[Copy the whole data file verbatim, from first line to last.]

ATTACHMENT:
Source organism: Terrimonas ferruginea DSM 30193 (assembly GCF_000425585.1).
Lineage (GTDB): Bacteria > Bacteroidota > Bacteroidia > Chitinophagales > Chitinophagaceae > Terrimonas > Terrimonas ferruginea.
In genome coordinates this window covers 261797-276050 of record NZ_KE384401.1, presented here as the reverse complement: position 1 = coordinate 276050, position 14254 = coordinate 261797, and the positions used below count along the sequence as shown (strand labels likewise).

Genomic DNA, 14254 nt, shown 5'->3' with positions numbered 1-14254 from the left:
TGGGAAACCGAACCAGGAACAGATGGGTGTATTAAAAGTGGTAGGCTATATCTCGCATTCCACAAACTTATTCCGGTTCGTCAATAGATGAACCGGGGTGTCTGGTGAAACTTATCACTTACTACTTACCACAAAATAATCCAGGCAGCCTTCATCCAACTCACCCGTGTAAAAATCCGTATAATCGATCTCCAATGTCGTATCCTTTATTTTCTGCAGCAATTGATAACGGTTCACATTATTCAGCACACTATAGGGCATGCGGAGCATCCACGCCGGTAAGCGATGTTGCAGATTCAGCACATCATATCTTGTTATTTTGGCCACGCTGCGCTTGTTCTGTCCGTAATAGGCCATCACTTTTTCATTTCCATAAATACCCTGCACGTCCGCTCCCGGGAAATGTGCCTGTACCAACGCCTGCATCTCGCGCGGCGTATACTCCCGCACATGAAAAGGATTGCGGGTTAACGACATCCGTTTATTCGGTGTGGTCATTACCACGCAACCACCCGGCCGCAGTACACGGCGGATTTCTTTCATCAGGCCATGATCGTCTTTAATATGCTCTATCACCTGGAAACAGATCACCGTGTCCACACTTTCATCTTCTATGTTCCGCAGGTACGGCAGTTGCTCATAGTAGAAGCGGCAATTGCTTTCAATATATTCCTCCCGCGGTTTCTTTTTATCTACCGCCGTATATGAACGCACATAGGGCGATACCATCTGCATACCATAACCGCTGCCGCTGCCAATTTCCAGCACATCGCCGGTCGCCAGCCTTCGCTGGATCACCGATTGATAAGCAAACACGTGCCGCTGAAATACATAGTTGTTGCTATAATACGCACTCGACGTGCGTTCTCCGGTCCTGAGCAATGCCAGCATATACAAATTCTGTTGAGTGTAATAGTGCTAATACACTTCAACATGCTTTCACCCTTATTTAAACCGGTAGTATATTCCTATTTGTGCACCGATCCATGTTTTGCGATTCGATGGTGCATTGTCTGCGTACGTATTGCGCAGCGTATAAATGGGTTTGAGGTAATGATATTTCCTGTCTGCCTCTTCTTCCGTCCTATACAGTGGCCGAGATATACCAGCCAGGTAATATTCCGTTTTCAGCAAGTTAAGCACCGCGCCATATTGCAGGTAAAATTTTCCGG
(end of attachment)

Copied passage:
Source organism: Terrimonas ferruginea DSM 30193 (assembly GCF_000425585.1).
Lineage (GTDB): Bacteria > Bacteroidota > Bacteroidia > Chitinophagales > Chitinophagaceae > Terrimonas > Terrimonas ferruginea.
In genome coordinates this window covers 261797-276050 of record NZ_KE384401.1, presented here as the reverse complement: position 1 = coordinate 276050, position 14254 = coordinate 261797, and the positions used below count along the sequence as shown (strand labels likewise).

Genomic DNA, 14254 nt, shown 5'->3' with positions numbered 1-14254 from the left:
TGGGAAACCGAACCAGGAACAGATGGGTGTATTAAAAGTGGTAGGCTATATCTCGCATTCCACAAACTTATTCCGGTTCGTCAATAGATGAACCGGGGTGTCTGGTGAAACTTATCACTTACTACTTACCACAAAATAATCCAGGCAGCCTTCATCCAACTCACCCGTGTAAAAATCCGTATAATCGATCTCCAATGTCGTATCCTTTATTTTCTGCAGCAATTGATAACGGTTCACATTATTCAGCACACTATAGGGCATGCGGAGCATCCACGCCGGTAAGCGATGTTGCAGATTCAGCACATCATATCTTGTTATTTTGGCCACGCTGCGCTTGTTCTGTCCGTAATAGGCCATCACTTTTTCATTTCCATAAATACCCTGCACGTCCGCTCCCGGGAAATGTGCCTGTACCAACGCCTGCATCTCGCGCGGCGTATACTCCCGCACATGAAAAGGATTGCGGGTTAACGACATCCGTTTATTCGGTGTGGTCATTACCACGCAACCACCCGGCCGCAGTACACGGCGGATTTCTTTCATCAGGCCATGATCGTCTTTAATATGCTCTATCACCTGGAAACAGATCACCGTGTCCACACTTTCATCTTCTATGTTCCGCAGGTACGGCAGTTGCTCATAGTAGAAGCGGCAATTGCTTTCAATATATTCCTCCCGCGGTTTCTTTTTATCTACCGCCGTATATGAACGCACATAGGGCGATACCATCTGCATACCATAACCGCTGCCGCTGCCAATTTCCAGCACATCGCCGGTCGCCAGCCTTCGCTGGATCACCGATTGATAAGCAAACACGTGCCGCTGAAATACATAGTTGTTGCTATAATACGCACTCGACGTGCGTTCTCCGGTCCTGAGCAATGCCAGCATATACAAATTCTGTTGAGTGTAATAGTGCTAATACACTTCAACATGCTTTCACCCTTATTTAAACCGGTAGTATATTCCTATTTGTGCACCGATCCATGTTTTGCGATTCGATGGTGCATTGTCTGCGTACGTATTGCGCAGCGTATAAATGGGTTTGAGGTAATGATATTTCCTGTCTGCCTCTTCTTCCGTCCTATACAGTGGCCGAGATATACCAGCCAGGTAATATTCCGTTTTCAGCAAGTTAAGCACCGCGCCATATTGCAGGTAAAATTTTCCGG